Francis Annan Affotey was born and raised in Accra, Ghana. After graduating from Ghanatta College of Art and Design winning Best Student of Still Life, Best Imagination and Composition, and Best Abstract Drawing awards, Annan joined the Revolution Art Organization and displayed his work in several group and solo exhibitions in Accra. In 2013, Annan helped found the African Young Artist Organization (AYAO), an organization dedicated to supporting African youth in the arts through programs and exhibitions. Since coming to the United States, Annan has displayed his work around Wisconsin, New York, and Miami, was a Pfister Artist-in-Residence finalist, and has worked in Milwaukee Public Schools with Arts@Large.
As a child in Accra, “poses” were part of daily life. I was surrounded by women peeling oranges, carrying head pans, and braiding hair. Children played in the dirt, invented games, took care of siblings, and cooked with their mothers. I did not realize at the time how much these images or poses had a lasting impression in my mind; little did I know how important they were in revealing the “secret” joys of which millions of Africans are familiar yet to which much of the world remains blind.
I use poses to expose the paradox of everyday African life. By depicting a pose as semiabstract, my paintings highlight both the mundane and the joy in everyday African life. Images that seem pitiful or sad to the outside world have much deeper implications. A woman feeding her family suggests pride, not inferiority. A child playing in a slum suggests friendship and imagination, not hopelessness. My artwork is meant to challenge those who only see Africa through the lenses of conflict, poverty, and corruption.
Since coming to Milwaukee, my work has explored stories with more universal themes, as I connect my past with my present. Milwaukee introduced me to many new cultures with surprising differences and even more surprising similarities to those back home. The similarities and differences have led me to use new media, new techniques, and new concepts.
Francis Annan Affotey
125 E. Wells St #403
Milwaukee, WI 53202
Outside of contributing to the drama of this show as part of the Cathedral Choir, I work with homeless individuals and families to evaluate the cause of their homelessness in order to stabilize their situation. It’s funny that whenever I mention to people I work with the homeless, everyone starts to drown me out with their own supposed expert opinion of why people are really homeless based on a few people they have met and maybe talked to for ten minutes. The homeless are more often seen as a stain on the city, and blamed for their own condition, and kicked out of public places quite similar to the treatment of the people labeled gypsies in this show. Even for myself in my own work, when I think I have someone all figured out, the repulsive behavior of Claude Frollo is a good reminder of how often we make judgments and moral assumptions about someone whose life we barely know without allowing them to tell their own story. We can be much more like Frollo than we’d like to admit, perpetuating racism and poverty by being much quicker to condemn than to try understand or help.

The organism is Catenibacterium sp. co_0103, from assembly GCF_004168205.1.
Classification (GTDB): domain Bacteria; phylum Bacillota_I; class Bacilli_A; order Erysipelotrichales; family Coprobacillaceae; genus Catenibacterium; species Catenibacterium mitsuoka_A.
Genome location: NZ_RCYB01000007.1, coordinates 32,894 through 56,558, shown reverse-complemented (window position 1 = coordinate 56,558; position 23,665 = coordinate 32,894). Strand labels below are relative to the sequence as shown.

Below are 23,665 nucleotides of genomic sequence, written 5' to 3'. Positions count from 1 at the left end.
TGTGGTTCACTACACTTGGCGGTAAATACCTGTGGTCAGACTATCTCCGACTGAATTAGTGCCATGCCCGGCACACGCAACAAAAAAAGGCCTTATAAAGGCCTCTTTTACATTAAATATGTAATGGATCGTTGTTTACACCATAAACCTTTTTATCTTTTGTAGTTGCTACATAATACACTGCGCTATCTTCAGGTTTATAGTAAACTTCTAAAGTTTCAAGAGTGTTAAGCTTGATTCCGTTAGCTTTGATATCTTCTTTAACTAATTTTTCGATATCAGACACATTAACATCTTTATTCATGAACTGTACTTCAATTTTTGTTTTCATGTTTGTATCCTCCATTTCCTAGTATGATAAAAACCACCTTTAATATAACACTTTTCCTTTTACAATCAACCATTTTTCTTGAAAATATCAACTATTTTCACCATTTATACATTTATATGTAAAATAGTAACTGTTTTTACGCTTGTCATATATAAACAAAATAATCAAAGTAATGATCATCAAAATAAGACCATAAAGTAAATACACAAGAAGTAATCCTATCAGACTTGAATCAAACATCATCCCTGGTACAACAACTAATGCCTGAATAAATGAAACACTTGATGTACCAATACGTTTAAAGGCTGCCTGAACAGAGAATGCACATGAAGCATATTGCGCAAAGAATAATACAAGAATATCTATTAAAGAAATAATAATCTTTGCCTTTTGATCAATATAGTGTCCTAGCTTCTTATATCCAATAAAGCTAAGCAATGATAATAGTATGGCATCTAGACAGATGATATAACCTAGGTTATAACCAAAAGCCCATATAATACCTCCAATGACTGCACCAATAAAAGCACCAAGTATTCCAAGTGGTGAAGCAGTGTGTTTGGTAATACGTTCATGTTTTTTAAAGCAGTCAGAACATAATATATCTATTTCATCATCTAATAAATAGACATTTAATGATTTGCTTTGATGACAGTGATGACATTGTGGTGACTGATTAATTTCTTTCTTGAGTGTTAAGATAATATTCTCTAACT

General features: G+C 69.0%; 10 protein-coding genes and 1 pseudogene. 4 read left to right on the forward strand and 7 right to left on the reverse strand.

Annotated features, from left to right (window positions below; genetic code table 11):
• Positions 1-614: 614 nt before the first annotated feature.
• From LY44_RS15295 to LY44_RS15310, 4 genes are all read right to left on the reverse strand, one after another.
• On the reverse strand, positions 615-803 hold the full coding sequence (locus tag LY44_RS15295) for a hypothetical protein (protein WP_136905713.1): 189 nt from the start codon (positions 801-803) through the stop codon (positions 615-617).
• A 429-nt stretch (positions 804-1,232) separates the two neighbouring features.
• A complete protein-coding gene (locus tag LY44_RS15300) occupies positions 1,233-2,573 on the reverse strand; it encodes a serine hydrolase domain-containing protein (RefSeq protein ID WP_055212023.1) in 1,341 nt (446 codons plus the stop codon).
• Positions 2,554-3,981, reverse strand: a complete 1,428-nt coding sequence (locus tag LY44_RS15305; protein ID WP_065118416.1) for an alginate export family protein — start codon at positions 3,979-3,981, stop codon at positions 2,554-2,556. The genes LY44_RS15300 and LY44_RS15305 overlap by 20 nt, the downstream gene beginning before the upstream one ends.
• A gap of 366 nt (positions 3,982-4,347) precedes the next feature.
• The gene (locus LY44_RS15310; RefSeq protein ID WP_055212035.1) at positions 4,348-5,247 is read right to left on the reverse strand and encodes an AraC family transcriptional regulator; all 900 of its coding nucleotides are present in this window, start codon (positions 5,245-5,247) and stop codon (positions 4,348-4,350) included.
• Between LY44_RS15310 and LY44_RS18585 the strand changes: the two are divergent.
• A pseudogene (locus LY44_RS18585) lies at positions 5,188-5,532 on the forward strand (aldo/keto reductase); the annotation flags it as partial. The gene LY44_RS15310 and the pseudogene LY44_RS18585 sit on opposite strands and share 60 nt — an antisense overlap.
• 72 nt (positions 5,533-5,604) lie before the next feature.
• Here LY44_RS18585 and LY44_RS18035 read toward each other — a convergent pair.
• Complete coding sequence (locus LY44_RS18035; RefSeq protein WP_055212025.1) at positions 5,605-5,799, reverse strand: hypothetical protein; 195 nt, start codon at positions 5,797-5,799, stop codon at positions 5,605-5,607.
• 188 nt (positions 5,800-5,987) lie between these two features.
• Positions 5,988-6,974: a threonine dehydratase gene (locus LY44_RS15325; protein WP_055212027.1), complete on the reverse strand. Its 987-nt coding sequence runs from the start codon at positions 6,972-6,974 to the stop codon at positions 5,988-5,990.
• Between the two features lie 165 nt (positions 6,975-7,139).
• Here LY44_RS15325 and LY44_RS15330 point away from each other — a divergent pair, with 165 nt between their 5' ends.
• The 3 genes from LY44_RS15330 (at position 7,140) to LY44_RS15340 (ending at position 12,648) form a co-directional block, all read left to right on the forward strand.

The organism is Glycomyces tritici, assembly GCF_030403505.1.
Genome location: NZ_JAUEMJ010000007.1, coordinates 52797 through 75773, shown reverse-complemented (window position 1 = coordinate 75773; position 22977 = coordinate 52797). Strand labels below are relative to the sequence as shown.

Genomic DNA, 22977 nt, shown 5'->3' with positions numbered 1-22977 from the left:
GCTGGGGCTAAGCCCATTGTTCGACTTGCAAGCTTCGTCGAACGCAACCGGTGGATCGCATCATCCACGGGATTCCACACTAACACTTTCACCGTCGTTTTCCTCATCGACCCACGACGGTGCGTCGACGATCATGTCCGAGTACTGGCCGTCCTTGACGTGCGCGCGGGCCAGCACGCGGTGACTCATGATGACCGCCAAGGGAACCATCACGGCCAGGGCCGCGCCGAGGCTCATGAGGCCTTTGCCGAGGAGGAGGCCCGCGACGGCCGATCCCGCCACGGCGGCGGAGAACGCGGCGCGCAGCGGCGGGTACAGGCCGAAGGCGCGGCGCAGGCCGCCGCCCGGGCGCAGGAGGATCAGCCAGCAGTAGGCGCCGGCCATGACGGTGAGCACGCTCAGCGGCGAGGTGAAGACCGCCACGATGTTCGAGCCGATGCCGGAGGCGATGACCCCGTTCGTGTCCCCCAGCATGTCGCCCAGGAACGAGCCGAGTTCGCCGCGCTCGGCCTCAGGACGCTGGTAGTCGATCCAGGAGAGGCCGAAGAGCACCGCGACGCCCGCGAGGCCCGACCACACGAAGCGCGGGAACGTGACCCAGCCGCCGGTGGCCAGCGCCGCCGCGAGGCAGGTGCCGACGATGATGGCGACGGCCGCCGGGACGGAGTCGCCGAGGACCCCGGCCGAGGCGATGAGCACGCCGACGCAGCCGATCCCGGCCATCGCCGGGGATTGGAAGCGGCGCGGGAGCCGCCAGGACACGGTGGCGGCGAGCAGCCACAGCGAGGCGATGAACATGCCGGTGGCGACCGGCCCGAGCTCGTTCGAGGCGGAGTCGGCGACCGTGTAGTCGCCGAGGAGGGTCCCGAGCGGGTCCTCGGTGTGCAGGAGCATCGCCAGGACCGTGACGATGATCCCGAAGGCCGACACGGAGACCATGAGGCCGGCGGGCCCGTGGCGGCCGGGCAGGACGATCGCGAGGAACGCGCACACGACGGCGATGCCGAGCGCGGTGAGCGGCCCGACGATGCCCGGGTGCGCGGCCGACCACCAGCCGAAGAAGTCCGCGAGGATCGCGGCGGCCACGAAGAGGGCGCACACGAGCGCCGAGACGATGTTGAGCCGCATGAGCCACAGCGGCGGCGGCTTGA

How often are we really like Esmeralda, willing to risk the hostile stare and revile of others to show kindness to someone who is despised and outcast? Yet Esmeralda is demonized based on her cultural background, assumed lifestyle and moral character without out ever being allowed to speak for herself at all. She is even wrongfully accused of witchcraft.
And in regards to Quasimodo, he is just like the people that we today dehumanize and stigmatize and want to pretend are not a part of our society and want to keep hidden because seeing them disturbs us.
Why does it disturb us to see disfigured people? Or homeless people? Why is it so hard for us to let people from other cultures, creeds or lifestyles be? Is it because it makes us feel guilty? Because we need someone else to look down on as morally inferior? Or because it reminds of the fragility and vulnerability of the human condition that so scares us? Any of us are just a few paychecks away from being homeless, one accident away from being disfigured or disabled, one move away to a neighborhood or country where we are the minority and the stranger.